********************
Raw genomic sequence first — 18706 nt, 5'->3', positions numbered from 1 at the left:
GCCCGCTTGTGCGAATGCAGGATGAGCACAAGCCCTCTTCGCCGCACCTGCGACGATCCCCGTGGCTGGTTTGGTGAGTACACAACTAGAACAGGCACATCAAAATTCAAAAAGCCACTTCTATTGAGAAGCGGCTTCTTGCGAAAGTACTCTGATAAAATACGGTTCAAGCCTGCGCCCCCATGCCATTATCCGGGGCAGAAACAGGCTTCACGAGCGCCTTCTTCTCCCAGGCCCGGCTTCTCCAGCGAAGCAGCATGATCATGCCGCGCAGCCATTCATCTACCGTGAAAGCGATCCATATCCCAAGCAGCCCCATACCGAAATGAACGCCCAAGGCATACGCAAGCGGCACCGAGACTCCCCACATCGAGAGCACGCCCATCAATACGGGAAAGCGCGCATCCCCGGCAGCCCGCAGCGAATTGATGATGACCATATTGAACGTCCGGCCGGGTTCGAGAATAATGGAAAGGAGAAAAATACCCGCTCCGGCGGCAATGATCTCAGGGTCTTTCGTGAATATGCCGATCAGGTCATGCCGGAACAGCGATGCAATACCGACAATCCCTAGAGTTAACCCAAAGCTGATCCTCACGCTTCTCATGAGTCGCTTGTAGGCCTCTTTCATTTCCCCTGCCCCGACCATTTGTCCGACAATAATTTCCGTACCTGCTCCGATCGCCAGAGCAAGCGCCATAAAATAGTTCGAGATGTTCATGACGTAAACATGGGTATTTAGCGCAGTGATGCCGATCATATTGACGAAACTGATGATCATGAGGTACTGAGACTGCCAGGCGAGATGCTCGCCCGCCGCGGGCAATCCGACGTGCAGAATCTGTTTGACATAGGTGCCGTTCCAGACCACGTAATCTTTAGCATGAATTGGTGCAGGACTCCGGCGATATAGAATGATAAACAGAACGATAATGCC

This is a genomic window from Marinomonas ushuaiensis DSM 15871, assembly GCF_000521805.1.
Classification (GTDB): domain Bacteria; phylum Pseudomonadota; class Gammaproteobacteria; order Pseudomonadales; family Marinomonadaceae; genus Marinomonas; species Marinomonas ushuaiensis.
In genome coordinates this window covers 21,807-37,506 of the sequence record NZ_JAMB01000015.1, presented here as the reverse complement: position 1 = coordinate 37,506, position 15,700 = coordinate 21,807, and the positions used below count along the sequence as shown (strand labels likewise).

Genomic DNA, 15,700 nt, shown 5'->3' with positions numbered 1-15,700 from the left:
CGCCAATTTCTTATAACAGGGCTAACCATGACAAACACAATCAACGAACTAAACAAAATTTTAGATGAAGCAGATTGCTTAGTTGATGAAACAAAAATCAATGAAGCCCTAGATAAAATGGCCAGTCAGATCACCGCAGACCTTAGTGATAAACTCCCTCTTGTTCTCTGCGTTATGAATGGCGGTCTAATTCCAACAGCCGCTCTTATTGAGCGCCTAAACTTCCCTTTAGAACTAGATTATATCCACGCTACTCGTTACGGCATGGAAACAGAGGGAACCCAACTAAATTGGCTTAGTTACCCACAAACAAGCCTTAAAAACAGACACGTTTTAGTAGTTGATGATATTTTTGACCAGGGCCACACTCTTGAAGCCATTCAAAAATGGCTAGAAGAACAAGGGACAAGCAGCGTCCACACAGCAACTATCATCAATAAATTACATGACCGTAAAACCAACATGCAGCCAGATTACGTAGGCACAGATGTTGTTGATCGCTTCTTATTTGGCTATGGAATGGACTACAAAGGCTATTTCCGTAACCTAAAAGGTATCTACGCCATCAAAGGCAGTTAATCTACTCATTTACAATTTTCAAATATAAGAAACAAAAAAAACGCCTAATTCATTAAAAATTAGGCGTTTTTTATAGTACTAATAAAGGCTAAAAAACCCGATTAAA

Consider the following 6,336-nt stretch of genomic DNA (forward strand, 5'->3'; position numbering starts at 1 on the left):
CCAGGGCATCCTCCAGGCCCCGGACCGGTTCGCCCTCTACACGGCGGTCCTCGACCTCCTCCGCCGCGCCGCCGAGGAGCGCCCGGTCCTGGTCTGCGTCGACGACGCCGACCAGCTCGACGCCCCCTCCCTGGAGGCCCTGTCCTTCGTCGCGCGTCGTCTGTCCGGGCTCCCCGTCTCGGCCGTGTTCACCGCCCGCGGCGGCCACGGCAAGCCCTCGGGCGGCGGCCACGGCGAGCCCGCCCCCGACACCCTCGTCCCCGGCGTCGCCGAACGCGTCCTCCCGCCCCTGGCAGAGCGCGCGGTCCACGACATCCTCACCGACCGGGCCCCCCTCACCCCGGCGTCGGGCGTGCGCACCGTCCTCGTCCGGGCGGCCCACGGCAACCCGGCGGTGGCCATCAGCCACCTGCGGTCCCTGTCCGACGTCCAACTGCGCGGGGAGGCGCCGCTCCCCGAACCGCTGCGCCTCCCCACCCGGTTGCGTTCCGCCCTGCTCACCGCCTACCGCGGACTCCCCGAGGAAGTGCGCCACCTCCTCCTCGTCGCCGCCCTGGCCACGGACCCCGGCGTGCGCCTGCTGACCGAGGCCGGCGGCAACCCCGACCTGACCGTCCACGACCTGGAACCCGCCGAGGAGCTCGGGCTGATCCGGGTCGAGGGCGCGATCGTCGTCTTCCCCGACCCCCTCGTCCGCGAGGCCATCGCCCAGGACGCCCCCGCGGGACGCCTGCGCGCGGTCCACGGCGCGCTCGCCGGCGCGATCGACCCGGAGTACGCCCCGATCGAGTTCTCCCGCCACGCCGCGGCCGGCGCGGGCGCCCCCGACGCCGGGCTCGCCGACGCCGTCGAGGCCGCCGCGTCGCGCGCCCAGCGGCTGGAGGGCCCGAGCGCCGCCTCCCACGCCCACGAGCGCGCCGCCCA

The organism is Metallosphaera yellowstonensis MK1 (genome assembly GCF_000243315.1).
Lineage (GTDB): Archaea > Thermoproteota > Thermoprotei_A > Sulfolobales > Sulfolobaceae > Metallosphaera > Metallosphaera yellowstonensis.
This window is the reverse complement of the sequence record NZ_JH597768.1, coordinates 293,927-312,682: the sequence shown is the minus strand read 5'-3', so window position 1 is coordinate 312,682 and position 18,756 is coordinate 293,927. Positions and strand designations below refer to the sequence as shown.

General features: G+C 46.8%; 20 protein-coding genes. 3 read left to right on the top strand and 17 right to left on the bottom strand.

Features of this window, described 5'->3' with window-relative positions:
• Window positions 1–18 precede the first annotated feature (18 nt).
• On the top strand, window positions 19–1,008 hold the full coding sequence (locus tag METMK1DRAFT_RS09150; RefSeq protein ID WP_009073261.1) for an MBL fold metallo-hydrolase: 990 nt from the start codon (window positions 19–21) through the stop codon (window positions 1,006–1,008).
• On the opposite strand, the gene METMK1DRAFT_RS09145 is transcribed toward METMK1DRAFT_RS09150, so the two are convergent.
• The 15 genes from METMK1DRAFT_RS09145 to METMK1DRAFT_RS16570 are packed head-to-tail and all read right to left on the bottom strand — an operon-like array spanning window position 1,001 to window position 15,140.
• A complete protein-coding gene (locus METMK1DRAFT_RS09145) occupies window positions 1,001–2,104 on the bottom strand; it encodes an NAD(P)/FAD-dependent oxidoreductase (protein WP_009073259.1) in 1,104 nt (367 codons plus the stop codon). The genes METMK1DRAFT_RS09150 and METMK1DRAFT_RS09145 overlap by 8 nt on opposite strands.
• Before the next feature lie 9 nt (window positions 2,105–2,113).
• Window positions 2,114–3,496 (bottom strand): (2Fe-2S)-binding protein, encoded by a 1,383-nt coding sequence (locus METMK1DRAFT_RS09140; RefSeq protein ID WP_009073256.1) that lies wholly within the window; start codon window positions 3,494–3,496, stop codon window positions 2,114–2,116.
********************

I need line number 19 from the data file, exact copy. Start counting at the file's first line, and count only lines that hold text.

• A complete protein-coding gene (locus METMK1DRAFT_RS09145) occupies window positions 1,001–2,104 on the bottom strand; it encodes an NAD(P)/FAD-dependent oxidoreductase (protein WP_009073259.1) in 1,104 nt (367 codons plus the stop codon). The genes METMK1DRAFT_RS09150 and METMK1DRAFT_RS09145 overlap by 8 nt on opposite strands.